Ernie Luis is a college student down in Miami studying sportsernie luis and fitness. He loves drinking beers andgrowing beards. Hobbies include adventures and road trips with friends, obnoxiously yelling at his favorite sports teams whether they’re doing good or bad, and eating. When he’s not doing any of those, he’s probably writing and chasing his dream of telling people stories.

Connect with him on twitter @Frikkercus


So you’re probably wondering why Anthony Vicino is letting some low-life like me guest blog on One Lazy Robot. Here’s the thing, he wasn’t kidding when he titled his blog One Lazy Robot. Sometimes he’s gotta hit up the subs to give the Robot a lazy break. So here I am. I promise I won’t take much of your time.

You’ve probably heard this a thousand times: don’t listen to music when you’re writing. Turn the TV off. Turn the radio off. Turn Spotify off. Enter the void of writing silence that will allow you to be at your best. Well, I’m here to tell you to be a rebel. (Yay, rebellion!)

The main portion of the video I want to focus on is in the beginning, when the narrator describes our brain while we listen to music. Like “fireworks,” he says. What’s interesting is how he describes multiple portions of our brain all being active at the same time. Like warming up our minds (Ha! Take that all you teachers who told me to stop listening to music during my homework!).

I see this as a way to prime my creative muscles before I deep dive into my writing. And you should too!
My bud Anthony Vicino writes these great posts on the television shows he likes, and how he uses that to better himself as a writer (What Sense8 Can Teach Us About Characterization). Studying the characterization, the pacing, the dialogue, and applying it all into his own work. I love how he used something that’s often labeled as a distraction and turning it into something productive you can use (while also sitting back and resting those weary fingers). So here’s my version of that, by way of music:

  1. Prime your mind. Take a moment before you write to listen to some of your favorite music. It could literally be anything, any station, any genre, just get that brain working!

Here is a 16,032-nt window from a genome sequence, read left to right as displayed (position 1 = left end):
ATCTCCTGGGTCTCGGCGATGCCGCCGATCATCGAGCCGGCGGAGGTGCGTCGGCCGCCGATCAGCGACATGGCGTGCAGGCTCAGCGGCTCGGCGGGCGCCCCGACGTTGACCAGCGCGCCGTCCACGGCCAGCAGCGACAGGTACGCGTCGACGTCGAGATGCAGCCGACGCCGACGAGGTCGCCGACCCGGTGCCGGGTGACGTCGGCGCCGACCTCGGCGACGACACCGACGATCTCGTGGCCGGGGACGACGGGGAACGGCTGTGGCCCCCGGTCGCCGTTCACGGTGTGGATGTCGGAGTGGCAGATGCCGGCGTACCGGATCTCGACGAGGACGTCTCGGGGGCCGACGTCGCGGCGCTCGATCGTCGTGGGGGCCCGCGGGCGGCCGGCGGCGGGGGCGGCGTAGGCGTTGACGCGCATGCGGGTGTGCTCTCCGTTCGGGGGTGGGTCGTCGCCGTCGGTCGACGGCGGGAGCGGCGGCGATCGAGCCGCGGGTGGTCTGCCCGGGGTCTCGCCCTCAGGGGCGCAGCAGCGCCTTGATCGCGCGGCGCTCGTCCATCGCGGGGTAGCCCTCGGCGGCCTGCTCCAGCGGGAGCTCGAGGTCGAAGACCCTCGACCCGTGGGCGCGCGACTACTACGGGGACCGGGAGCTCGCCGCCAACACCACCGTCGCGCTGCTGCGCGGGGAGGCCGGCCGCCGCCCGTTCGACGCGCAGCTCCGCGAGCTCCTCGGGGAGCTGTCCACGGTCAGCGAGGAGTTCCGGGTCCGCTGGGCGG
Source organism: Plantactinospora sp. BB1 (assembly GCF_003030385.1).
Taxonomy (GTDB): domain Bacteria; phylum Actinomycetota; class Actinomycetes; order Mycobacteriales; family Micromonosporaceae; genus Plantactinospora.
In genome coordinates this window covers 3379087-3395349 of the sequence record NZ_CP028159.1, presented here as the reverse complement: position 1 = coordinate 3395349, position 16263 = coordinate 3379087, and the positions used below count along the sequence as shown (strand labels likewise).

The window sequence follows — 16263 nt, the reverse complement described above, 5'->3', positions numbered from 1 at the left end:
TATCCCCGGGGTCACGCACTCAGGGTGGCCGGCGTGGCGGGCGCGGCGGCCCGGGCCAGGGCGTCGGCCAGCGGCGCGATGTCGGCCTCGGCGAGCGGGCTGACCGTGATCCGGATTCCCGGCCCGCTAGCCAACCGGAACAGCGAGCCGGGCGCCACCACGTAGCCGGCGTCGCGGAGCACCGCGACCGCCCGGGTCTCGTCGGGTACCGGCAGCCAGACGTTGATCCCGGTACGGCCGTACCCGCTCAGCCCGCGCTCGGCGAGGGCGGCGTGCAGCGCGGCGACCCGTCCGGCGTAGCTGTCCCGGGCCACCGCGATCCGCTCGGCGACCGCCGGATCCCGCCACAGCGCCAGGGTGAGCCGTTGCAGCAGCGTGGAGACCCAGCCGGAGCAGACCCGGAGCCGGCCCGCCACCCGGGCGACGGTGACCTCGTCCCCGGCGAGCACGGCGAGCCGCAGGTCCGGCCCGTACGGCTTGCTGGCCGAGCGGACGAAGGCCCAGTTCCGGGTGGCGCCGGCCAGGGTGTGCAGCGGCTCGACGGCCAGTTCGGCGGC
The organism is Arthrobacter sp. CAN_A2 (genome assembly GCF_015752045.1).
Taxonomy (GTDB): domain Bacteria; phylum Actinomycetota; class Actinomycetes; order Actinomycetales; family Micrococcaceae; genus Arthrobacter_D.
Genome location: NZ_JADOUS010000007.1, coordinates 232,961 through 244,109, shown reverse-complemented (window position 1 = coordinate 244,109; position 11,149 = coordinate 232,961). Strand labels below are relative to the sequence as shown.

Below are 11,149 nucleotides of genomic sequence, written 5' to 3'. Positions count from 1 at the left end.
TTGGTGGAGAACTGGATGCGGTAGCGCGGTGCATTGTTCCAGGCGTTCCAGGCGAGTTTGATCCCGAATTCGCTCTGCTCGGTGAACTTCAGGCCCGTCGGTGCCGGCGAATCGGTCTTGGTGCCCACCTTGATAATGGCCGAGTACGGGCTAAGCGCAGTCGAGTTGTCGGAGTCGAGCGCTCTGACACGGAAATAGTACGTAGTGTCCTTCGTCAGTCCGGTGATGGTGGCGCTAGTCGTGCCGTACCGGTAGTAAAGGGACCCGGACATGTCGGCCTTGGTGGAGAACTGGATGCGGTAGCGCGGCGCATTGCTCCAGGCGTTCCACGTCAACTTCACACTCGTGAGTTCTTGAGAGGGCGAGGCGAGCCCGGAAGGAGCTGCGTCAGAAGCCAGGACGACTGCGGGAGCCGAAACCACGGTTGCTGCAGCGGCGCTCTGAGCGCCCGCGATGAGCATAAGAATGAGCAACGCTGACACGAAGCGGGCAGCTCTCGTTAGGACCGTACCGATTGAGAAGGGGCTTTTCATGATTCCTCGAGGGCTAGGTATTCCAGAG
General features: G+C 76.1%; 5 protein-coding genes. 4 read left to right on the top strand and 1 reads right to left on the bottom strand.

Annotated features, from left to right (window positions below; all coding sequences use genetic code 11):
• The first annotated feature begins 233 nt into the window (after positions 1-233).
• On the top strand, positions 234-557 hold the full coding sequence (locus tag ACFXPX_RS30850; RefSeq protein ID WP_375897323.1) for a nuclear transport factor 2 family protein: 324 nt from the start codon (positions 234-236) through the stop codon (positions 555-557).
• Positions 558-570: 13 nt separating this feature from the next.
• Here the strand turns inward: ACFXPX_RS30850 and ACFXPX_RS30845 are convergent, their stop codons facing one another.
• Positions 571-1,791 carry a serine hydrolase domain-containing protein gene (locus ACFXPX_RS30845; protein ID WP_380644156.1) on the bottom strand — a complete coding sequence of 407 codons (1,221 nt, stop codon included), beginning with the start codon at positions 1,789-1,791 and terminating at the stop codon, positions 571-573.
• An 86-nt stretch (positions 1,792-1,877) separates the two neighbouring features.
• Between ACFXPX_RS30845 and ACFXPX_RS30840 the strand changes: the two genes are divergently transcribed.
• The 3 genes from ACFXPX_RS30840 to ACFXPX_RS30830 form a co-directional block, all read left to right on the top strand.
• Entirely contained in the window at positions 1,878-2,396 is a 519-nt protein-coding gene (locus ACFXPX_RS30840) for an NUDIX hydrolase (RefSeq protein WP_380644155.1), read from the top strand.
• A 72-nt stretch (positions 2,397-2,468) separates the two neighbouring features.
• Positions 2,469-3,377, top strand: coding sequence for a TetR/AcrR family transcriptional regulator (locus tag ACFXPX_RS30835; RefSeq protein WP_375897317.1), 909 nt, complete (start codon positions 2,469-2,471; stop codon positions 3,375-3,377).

2. Start picturing your scenes. What I love to do when I know I’m about to sit down and write a particularly important or epic scene, I’ll listen to film scores. Hans Zimmer, John Williams, music from epic movies to put a picture in my head of the scene I want to create. And it works both ways. Have a happy scene to write? Listen to jolly music! Have a romantic scene to write? Listen to those steamy artists on your guilty pleasure list!
  3. Listen to film scores. This is sort of an echo of the previous ones. I know some writers already do this, but for those of you that don’t, you definitely need to try it. There’s nothing like listening to the Interstellar film score while writing a space opera novel. Or listening to the Game of Thrones score while writing a fantastical scene. Try it for yourself.
  4. Listen to the lyrics. “In fields where nothing grew but weeds, I found a flower at my feet.” “I believe in angels. Not the kind with wings, no, not the kind with halos, the kind that bring you home, when home becomes a strange place.” Sometimes when I hear lines like those, it fires me up, the same way a line in a good book inspires me. Songwriters are a great source of poetry. Listen to their words. You might find your own gem you repeat to yourself when you need inspiration.
  5. Listen to music while you write. I used to do this all the time in my early writing days, a habit from listening to music every waking hour I did homework in my high school and college days. But now, once I get in the zone, I do like my silence, to just listen to the characters in my head or the cold wind blowing across my scene. But the first 200 words or so, I like to pop in my headphones and write, and this could be anything really, just to get the mind going. Write something particularly flowery or cheesy, something according to the music, just to unlock the gates and let those creative juices flow. Try it for yourself. You might find you get into your rhythm much quicker this way.

So there you are, five little tidbits into how you can be productive while listening to your favorite music. Just a few more tools you can put into your little writer toolbox. Thanks to Anthony for letting me drop by and share some knowledge with y’all. Now be a good blog reader, like this post, like his other posts, comment, subscribe, do it all!

Don’t forget to let us know in the comments what music you guys like or listen to while you write!

Anthony here again!

If you like what you read, I highly recommend you check out one of Ernie’s books. His short stories/novellas Alternate and The Killswitch are absolutely phenomenal. Go grab a copy today!

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